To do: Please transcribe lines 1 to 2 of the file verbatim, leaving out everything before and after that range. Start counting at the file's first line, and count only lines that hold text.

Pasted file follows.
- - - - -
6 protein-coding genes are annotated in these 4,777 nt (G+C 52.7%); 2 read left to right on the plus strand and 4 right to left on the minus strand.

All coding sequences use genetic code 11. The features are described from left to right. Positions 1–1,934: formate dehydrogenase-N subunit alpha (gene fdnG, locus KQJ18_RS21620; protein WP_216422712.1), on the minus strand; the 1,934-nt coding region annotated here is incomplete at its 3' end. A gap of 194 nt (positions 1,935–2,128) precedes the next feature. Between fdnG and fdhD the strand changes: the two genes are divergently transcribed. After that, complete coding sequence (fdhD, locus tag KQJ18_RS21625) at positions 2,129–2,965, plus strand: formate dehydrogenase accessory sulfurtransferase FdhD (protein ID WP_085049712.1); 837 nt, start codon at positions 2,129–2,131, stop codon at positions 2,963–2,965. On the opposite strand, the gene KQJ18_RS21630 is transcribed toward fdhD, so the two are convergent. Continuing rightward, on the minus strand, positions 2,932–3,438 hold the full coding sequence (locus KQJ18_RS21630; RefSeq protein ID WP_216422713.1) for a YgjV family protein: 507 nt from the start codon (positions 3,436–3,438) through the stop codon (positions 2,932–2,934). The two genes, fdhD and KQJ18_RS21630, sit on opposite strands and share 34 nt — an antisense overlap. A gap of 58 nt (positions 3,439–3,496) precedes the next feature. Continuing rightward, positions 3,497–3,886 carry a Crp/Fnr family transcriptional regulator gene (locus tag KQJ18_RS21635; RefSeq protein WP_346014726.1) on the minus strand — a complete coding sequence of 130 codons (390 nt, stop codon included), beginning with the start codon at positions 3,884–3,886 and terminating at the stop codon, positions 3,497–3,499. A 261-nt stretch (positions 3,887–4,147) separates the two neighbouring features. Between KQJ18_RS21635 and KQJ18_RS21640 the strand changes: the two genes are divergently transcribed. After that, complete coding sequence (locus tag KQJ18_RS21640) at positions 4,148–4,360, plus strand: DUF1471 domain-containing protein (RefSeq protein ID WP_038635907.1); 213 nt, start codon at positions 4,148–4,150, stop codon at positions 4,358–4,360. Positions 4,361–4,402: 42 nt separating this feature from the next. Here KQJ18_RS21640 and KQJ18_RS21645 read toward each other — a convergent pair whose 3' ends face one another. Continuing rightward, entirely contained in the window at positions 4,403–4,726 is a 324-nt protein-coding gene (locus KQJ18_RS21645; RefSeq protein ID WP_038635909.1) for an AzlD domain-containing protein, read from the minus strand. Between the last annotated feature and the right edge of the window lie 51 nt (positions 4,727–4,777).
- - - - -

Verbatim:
6 protein-coding genes are annotated in these 4,777 nt (G+C 52.7%); 2 read left to right on the plus strand and 4 right to left on the minus strand.

All coding sequences use genetic code 11. The features are described from left to right. Positions 1–1,934: formate dehydrogenase-N subunit alpha (gene fdnG, locus KQJ18_RS21620; protein WP_216422712.1), on the minus strand; the 1,934-nt coding region annotated here is incomplete at its 3' end. A gap of 194 nt (positions 1,935–2,128) precedes the next feature. Between fdnG and fdhD the strand changes: the two genes are divergently transcribed. After that, complete coding sequence (fdhD, locus tag KQJ18_RS21625) at positions 2,129–2,965, plus strand: formate dehydrogenase accessory sulfurtransferase FdhD (protein ID WP_085049712.1); 837 nt, start codon at positions 2,129–2,131, stop codon at positions 2,963–2,965. On the opposite strand, the gene KQJ18_RS21630 is transcribed toward fdhD, so the two are convergent. Continuing rightward, on the minus strand, positions 2,932–3,438 hold the full coding sequence (locus KQJ18_RS21630; RefSeq protein ID WP_216422713.1) for a YgjV family protein: 507 nt from the start codon (positions 3,436–3,438) through the stop codon (positions 2,932–2,934). The two genes, fdhD and KQJ18_RS21630, sit on opposite strands and share 34 nt — an antisense overlap. A gap of 58 nt (positions 3,439–3,496) precedes the next feature. Continuing rightward, positions 3,497–3,886 carry a Crp/Fnr family transcriptional regulator gene (locus tag KQJ18_RS21635; RefSeq protein WP_346014726.1) on the minus strand — a complete coding sequence of 130 codons (390 nt, stop codon included), beginning with the start codon at positions 3,884–3,886 and terminating at the stop codon, positions 3,497–3,499. A 261-nt stretch (positions 3,887–4,147) separates the two neighbouring features. Between KQJ18_RS21635 and KQJ18_RS21640 the strand changes: the two genes are divergently transcribed. After that, complete coding sequence (locus tag KQJ18_RS21640) at positions 4,148–4,360, plus strand: DUF1471 domain-containing protein (RefSeq protein ID WP_038635907.1); 213 nt, start codon at positions 4,148–4,150, stop codon at positions 4,358–4,360. Positions 4,361–4,402: 42 nt separating this feature from the next. Here KQJ18_RS21640 and KQJ18_RS21645 read toward each other — a convergent pair whose 3' ends face one another. Continuing rightward, entirely contained in the window at positions 4,403–4,726 is a 324-nt protein-coding gene (locus KQJ18_RS21645; RefSeq protein ID WP_038635909.1) for an AzlD domain-containing protein, read from the minus strand. Between the last annotated feature and the right edge of the window lie 51 nt (positions 4,727–4,777).